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XRP Lawsuit: Court Grants SEC Motion to Compel Discovery of Ripple’s internal meeting recordings

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The latest update in the XRP lawsuit saw the court order Ripple in a Text Only Order to conduct a reasonable search of the relevant video and audio-taped recordings, and produce responsive documents of its internal meetings. The court noted that Ripple’s former search of its recorded meetings was “inadequate under the circumstances”.

While ordering discovery, the court also highlighted that human review of over 64,000 recordings would be “unreasonable”, henceforth, Ripple has been advised to include automated transcriptions of recordings, and further use search terms. Additionally, in order to reduce the burden of search, the court has suggested both parties meet and confer to identify a timeline when the recordings could potentially be most responsive in regards to the SEC’s discovery demands.

“Because Ripple represents that it has more than 64,000 recordings, the parties are ORDERED to meet and confer to determine whether there are particular time periods when recordings are most likely to be responsive to the SEC’s discovery demands…the Court recognizes that a human review of the recordings may be unreasonable, a reasonable search could include automated transcriptions of recordings (similar to the common technology used to transcribe voicemail messages) and the use of search terms.”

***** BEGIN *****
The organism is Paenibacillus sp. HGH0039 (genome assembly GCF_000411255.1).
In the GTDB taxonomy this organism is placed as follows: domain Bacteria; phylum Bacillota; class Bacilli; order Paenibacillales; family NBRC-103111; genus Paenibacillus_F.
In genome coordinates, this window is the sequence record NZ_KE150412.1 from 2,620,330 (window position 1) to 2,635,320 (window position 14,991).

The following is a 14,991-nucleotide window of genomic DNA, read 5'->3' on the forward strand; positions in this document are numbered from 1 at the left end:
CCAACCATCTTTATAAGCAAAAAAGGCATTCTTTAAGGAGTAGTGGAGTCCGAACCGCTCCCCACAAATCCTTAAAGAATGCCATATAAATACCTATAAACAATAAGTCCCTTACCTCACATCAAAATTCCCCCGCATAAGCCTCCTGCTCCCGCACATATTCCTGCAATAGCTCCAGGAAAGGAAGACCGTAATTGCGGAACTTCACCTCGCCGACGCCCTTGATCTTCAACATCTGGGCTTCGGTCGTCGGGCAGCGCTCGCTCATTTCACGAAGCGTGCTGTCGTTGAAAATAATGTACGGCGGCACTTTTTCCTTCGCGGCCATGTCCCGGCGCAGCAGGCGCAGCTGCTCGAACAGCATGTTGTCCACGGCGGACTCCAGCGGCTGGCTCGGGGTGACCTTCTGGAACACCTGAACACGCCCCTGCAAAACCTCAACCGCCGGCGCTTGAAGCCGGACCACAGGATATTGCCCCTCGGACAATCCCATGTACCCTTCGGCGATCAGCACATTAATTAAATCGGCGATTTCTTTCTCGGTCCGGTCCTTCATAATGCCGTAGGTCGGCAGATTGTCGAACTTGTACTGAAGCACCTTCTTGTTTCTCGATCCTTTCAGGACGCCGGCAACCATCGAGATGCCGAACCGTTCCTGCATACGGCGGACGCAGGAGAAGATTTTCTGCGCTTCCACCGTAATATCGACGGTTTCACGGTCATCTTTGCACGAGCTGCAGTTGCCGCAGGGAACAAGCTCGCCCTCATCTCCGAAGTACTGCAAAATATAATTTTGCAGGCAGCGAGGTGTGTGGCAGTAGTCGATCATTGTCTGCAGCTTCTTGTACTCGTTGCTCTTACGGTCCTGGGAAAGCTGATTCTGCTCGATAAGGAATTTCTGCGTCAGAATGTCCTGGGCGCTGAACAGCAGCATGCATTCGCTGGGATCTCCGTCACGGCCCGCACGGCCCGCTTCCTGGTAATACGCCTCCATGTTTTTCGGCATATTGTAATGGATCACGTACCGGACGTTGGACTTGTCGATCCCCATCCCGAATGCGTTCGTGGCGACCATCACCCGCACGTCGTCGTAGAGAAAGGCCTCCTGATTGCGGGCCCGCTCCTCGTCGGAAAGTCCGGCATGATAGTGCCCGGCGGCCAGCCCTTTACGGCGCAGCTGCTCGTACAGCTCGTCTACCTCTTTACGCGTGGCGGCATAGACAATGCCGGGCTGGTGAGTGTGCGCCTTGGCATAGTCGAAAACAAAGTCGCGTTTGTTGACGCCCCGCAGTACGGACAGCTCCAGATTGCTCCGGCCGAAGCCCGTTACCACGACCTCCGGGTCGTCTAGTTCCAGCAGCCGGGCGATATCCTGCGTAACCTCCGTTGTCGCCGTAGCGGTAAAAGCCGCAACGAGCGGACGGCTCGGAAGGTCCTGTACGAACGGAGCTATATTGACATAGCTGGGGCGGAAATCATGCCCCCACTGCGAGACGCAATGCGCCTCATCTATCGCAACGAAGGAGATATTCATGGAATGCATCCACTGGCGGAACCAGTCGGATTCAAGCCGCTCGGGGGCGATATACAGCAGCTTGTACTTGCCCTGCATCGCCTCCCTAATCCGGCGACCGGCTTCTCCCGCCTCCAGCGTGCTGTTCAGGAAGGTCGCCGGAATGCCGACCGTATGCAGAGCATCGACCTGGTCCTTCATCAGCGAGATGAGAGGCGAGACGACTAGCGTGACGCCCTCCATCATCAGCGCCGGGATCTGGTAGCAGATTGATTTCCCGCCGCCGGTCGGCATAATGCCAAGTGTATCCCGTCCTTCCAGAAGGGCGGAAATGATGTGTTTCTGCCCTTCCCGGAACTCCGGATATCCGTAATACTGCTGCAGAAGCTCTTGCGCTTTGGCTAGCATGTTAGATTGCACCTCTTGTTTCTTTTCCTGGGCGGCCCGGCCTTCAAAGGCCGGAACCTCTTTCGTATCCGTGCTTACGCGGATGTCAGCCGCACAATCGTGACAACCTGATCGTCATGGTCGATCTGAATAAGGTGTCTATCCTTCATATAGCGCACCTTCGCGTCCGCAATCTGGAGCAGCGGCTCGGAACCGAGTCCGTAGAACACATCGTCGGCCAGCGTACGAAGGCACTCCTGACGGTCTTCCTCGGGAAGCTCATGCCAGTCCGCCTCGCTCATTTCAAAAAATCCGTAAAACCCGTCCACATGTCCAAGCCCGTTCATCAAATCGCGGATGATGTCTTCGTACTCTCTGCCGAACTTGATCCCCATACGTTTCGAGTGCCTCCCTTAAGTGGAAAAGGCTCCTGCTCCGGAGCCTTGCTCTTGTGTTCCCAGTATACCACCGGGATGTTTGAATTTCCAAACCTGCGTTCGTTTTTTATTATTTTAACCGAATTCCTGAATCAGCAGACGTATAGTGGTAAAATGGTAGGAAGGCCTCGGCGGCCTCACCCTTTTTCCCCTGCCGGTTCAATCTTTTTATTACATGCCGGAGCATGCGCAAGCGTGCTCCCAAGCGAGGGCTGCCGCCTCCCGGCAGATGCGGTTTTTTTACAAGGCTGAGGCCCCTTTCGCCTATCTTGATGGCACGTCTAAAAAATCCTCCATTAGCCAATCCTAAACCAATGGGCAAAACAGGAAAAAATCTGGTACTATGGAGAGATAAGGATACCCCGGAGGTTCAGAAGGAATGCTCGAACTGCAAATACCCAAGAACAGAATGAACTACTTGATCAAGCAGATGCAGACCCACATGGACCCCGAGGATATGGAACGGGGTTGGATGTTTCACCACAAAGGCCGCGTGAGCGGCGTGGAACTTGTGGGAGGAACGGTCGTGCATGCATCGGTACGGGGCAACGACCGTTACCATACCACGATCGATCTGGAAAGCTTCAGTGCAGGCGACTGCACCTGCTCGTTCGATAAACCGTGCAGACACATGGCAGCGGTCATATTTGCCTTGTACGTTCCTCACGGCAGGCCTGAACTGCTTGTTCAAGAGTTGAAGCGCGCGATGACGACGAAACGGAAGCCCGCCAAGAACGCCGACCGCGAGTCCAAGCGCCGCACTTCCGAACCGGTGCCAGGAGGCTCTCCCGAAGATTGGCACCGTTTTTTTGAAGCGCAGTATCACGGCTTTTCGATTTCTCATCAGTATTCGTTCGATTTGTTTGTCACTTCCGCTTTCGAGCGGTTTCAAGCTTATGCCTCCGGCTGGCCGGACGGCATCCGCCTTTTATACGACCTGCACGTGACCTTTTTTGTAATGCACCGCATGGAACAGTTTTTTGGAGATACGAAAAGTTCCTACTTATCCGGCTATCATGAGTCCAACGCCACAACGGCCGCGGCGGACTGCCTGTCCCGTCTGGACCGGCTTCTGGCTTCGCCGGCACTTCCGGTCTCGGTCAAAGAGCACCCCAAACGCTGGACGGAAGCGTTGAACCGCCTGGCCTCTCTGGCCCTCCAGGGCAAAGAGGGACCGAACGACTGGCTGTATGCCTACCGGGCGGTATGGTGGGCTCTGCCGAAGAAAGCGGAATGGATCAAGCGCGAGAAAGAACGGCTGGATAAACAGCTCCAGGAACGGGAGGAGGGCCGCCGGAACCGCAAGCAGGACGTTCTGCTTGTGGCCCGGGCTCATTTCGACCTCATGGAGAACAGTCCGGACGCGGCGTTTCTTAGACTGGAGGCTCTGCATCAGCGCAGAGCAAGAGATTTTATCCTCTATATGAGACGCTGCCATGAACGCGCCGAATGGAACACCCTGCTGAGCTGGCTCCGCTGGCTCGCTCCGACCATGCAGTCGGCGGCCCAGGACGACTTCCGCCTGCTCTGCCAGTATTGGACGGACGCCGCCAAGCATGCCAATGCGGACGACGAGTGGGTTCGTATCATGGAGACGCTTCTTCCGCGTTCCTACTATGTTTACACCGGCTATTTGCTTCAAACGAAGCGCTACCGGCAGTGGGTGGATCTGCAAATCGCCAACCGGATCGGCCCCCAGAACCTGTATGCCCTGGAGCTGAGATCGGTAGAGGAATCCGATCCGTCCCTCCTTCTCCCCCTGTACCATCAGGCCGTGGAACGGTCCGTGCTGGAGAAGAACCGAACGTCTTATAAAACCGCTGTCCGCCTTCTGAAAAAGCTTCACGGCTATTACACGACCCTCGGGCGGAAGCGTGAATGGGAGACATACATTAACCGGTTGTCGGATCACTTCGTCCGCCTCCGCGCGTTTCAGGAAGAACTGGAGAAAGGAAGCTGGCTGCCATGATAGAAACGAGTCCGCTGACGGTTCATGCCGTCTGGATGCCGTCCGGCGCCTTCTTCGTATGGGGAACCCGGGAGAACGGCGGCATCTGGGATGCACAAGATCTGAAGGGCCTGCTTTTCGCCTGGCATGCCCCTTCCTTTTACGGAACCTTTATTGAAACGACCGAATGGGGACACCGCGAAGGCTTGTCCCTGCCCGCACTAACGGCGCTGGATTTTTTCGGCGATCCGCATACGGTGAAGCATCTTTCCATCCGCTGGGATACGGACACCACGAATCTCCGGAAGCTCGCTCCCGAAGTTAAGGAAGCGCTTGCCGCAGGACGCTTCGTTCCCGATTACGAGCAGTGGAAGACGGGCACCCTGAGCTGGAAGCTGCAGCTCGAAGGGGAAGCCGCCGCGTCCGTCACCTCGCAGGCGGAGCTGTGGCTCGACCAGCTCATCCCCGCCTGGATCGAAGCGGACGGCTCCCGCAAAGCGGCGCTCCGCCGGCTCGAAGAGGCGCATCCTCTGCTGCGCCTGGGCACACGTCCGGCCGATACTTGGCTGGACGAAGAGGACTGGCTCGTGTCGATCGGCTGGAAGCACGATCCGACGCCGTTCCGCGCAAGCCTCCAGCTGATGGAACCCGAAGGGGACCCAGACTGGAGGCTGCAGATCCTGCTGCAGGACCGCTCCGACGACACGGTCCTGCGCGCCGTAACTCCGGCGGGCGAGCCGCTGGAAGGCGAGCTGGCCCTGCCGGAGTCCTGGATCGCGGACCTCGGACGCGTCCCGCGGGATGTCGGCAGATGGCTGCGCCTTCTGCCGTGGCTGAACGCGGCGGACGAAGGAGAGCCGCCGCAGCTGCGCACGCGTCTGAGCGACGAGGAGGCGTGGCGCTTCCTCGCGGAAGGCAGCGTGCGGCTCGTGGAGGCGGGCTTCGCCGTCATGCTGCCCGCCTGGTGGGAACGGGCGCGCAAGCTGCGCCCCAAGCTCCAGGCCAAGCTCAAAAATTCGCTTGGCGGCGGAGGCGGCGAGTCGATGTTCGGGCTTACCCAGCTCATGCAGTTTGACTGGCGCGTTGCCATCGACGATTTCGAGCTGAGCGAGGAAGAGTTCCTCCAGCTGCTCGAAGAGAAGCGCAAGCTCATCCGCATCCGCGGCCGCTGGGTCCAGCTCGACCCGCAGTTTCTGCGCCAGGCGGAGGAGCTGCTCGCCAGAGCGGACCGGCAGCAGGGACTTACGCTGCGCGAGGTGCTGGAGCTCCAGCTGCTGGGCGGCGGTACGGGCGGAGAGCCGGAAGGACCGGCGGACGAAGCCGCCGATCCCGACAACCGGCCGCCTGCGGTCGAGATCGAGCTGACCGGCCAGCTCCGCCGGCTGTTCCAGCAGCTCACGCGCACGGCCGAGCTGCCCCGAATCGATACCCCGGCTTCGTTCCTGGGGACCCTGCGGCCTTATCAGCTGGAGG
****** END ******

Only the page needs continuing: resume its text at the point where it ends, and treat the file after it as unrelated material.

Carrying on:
SEC & Ripple tug-of-war to win the “burdensome” argument

Last month, Ripple had contended the plaintiff’s Motion to Compel discovery arguing that the commission’s “boil-the-ocean” demand was flatly incompatible with the Federal Rules, further claiming that the plaintiff’s request was disproportionate, given the massive amount of material already produced in discovery.

“The SEC’s demand that Ripple review every single recording in the BlueJeans and Zoom databases for responsiveness and privilege is plainly disproportionate under Rule 26(b)(1), and collapses the distinction between a “search” for responsive content and a wholesale review of every recording.”, wrote Ripple.

However, the SEC asserted against Ripple’s objection and argued that the defense can easily have the recordings transcribed and then search the transcribed text to conduct an efficient and effective search, instead of going through hundreds of them at once, which is exactly what the Court has now advised Ripple to do.

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